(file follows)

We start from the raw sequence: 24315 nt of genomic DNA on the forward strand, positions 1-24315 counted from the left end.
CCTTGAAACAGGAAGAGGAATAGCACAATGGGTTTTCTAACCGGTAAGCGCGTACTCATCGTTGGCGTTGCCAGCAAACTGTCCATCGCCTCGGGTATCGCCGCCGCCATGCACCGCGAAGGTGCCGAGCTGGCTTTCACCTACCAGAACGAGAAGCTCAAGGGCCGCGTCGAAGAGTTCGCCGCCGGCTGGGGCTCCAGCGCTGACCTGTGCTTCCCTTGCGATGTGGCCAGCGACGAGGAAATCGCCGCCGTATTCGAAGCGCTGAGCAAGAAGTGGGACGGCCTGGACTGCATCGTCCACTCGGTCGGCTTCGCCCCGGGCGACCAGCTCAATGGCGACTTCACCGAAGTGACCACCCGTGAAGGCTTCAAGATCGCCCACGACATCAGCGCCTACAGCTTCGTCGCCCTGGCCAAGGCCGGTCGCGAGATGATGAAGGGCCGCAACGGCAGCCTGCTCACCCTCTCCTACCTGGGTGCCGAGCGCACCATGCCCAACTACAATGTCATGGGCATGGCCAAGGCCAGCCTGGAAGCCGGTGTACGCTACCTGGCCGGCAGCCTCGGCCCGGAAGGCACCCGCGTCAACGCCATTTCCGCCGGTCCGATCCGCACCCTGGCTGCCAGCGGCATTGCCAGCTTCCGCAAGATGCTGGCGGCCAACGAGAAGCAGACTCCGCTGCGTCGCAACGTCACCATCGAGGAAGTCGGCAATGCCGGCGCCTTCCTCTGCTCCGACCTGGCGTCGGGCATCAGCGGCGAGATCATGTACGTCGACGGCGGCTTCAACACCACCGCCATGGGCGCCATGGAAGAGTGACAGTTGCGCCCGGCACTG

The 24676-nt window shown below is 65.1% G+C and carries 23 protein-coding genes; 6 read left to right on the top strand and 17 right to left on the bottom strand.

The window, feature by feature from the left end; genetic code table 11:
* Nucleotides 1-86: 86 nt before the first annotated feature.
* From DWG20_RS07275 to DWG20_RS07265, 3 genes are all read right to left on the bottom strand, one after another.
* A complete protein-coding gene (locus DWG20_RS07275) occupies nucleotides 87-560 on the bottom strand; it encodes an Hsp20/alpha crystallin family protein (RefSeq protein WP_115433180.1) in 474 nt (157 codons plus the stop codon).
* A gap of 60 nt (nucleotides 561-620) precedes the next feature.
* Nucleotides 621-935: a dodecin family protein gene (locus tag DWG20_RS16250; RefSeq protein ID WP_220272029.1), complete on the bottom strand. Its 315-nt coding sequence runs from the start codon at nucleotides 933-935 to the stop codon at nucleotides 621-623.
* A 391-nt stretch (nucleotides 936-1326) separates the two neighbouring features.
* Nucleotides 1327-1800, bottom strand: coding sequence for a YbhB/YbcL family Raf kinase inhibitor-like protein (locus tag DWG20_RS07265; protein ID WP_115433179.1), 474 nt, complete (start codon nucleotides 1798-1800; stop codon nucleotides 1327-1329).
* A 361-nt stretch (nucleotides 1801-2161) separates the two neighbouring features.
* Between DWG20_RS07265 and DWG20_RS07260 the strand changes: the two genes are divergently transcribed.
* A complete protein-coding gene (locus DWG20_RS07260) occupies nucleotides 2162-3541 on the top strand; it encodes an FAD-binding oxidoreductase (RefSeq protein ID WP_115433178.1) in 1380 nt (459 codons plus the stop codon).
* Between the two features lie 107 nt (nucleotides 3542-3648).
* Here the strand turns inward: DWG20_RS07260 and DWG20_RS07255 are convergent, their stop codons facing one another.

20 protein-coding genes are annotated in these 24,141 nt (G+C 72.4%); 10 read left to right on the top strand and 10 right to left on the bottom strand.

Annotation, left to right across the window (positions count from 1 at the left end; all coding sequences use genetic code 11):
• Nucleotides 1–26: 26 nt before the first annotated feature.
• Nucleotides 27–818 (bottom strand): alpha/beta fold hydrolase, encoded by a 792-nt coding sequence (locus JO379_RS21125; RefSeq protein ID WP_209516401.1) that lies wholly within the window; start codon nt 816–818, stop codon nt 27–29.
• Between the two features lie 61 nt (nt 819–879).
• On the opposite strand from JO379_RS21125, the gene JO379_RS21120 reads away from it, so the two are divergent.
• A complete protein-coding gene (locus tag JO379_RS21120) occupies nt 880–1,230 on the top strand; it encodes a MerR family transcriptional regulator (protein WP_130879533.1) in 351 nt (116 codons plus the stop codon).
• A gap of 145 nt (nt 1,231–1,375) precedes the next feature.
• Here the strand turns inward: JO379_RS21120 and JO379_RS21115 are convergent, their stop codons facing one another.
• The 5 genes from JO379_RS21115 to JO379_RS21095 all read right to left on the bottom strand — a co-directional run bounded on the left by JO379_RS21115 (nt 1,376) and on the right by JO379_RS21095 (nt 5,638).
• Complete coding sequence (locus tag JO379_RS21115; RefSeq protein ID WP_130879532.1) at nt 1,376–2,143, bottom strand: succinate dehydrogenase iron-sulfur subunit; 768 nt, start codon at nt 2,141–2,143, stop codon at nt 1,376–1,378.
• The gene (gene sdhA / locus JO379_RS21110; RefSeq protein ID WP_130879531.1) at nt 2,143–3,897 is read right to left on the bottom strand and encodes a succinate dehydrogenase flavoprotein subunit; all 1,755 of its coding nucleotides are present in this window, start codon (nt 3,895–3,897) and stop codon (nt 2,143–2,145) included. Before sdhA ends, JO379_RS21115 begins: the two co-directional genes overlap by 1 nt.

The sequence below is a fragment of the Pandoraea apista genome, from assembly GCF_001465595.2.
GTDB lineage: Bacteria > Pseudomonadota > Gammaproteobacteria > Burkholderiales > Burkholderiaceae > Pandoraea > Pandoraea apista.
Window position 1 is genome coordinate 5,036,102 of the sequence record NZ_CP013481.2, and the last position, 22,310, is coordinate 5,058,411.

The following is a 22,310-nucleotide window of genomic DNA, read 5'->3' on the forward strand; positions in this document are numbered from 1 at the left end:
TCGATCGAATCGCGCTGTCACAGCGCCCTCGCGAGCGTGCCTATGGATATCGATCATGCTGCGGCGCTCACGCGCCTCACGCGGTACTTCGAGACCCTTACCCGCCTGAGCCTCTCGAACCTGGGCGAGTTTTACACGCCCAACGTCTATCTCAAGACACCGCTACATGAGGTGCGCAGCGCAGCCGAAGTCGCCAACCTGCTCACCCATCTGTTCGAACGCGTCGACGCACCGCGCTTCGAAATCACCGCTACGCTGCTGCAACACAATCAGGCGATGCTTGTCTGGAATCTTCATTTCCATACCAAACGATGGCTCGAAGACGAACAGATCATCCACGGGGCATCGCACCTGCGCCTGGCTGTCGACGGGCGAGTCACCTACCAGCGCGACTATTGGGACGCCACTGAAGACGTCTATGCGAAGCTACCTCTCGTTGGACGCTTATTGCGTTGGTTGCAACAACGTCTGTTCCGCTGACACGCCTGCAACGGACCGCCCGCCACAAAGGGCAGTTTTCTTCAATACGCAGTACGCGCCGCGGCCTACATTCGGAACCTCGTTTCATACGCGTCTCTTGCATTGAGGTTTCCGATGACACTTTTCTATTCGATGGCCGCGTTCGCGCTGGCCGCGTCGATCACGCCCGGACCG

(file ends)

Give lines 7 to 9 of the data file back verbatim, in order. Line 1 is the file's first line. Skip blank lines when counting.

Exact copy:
* A complete protein-coding gene (locus DWG20_RS07275) occupies nucleotides 87-560 on the bottom strand; it encodes an Hsp20/alpha crystallin family protein (RefSeq protein WP_115433180.1) in 474 nt (157 codons plus the stop codon).
* A gap of 60 nt (nucleotides 561-620) precedes the next feature.
* Nucleotides 621-935: a dodecin family protein gene (locus tag DWG20_RS16250; RefSeq protein ID WP_220272029.1), complete on the bottom strand. Its 315-nt coding sequence runs from the start codon at nucleotides 933-935 to the stop codon at nucleotides 621-623.